US Olympian Gus Kenworthy hopes that a candid kiss shared with his boyfriend at the Winter Olympics in South Korea which aired on primetime TV in the US will help change perceptions and break down homophobia.

The British-born freestyle skier kissed his boyfriend Matthew Wilkas at the bottom of the hill before the ski slopestyle qualifying event on Sunday morning (18 February), but neither of them were aware that the moment was being filmed and would appear on primetime Saturday night NBC in the US.

With a screenshot showing the kiss, Kenworthy later tweeted: "Didn't realize this moment was being filmed yesterday but I'm so happy that it was. My childhood self would never have dreamed of seeing a gay kiss on TV at the Olympics but for the first time ever a kid watching at home CAN! Love is love is love."

Speaking after the event, he said: "I didn't even know that that was a televised moment at all, but I think that's amazing. That's something that I wanted at the last Olympics was to share a kiss with my boyfriend at the bottom and it was something that I was too scared to do for myself. And so to be able to do that, to give him a kiss, to have that affection broadcasted for the world is incredible.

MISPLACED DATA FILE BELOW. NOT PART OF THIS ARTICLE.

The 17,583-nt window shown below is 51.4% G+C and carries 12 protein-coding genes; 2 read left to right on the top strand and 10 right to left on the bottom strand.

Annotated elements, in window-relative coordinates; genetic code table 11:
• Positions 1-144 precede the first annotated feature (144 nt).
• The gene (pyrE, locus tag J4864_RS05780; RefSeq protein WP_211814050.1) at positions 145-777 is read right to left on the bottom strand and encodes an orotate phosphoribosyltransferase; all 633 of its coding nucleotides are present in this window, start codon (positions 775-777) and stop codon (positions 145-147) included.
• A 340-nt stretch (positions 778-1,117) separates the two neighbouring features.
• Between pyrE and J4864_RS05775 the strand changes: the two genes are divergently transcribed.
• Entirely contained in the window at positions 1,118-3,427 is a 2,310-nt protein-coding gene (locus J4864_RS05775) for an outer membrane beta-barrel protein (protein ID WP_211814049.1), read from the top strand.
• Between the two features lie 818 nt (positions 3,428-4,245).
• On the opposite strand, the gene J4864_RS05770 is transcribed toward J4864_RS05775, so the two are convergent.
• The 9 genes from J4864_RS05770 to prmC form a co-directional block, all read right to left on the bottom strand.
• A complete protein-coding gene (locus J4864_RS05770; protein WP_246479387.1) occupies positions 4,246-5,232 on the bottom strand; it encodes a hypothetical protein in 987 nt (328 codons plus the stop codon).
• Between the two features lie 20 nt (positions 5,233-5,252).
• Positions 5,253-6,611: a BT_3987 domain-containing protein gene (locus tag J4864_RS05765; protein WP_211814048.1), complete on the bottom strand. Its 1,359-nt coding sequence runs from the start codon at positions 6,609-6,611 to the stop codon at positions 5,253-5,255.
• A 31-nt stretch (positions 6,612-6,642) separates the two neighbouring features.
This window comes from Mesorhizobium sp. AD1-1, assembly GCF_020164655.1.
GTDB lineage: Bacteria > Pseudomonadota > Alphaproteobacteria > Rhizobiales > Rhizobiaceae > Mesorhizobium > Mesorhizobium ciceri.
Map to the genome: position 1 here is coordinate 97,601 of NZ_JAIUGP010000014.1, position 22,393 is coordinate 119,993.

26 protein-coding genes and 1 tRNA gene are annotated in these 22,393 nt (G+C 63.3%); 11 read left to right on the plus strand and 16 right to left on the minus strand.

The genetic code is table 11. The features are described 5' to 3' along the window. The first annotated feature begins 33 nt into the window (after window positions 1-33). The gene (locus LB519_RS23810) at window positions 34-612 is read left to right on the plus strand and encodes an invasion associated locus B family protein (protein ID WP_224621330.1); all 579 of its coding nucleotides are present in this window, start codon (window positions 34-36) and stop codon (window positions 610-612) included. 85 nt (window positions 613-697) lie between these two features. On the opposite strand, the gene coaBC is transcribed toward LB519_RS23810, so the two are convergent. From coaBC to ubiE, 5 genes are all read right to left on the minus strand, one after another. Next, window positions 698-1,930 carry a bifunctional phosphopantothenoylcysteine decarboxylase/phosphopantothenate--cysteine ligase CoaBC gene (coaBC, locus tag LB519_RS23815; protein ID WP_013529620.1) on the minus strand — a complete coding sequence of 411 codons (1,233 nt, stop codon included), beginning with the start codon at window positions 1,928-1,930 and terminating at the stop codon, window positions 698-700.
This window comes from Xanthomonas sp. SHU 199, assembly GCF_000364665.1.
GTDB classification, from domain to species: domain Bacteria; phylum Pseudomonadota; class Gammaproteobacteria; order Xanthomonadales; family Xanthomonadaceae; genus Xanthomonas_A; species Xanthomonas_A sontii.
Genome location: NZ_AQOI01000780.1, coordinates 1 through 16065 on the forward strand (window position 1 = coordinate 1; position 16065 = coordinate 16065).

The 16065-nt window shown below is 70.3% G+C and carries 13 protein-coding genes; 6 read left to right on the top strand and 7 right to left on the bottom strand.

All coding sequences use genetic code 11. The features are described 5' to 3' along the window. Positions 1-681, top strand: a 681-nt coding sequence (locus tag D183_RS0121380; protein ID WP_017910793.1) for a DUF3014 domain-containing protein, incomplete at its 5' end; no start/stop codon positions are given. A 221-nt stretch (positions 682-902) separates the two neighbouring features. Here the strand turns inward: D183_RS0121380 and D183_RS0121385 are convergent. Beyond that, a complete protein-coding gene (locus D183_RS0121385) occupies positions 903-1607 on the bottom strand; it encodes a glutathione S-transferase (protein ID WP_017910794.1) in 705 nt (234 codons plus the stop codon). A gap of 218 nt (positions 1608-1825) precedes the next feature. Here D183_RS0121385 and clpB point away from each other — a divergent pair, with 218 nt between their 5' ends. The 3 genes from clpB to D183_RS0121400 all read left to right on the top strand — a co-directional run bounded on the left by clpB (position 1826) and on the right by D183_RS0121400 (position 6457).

"I think that the only way to really change perceptions, break down homophobia, break down barriers is through representation. That's definitely not something I had as a kid. I definitely didn't see a gay athlete at the Olympics kissing their boyfriend and I think that if I had it would have made it a lot easier for me, so hopefully it did that for other people."

Kenworthy also said that although he did not walk away with a medal, he feels "more fulfilled" than at the last Winter Olympics when he won silver in the ski slopestyle because he is "out and proud and living my life authentically".

The kiss was greeted with support online, including from openly gay Team USA teammate, figure skater Adam Rippon, who tweeted: "Wow okay i just whimpered to myself "so beautiful"."

Kenworthy has previously spoken about coming out three years ago, one year after his medal win at the Sochi Winter Olympics in 2014. He told People: "I think Sochi, in a way, is the reason I came out. Having an Olympic medal validates that you can be a successful freeskier ... It's like a credential that sticks with you the rest of your life."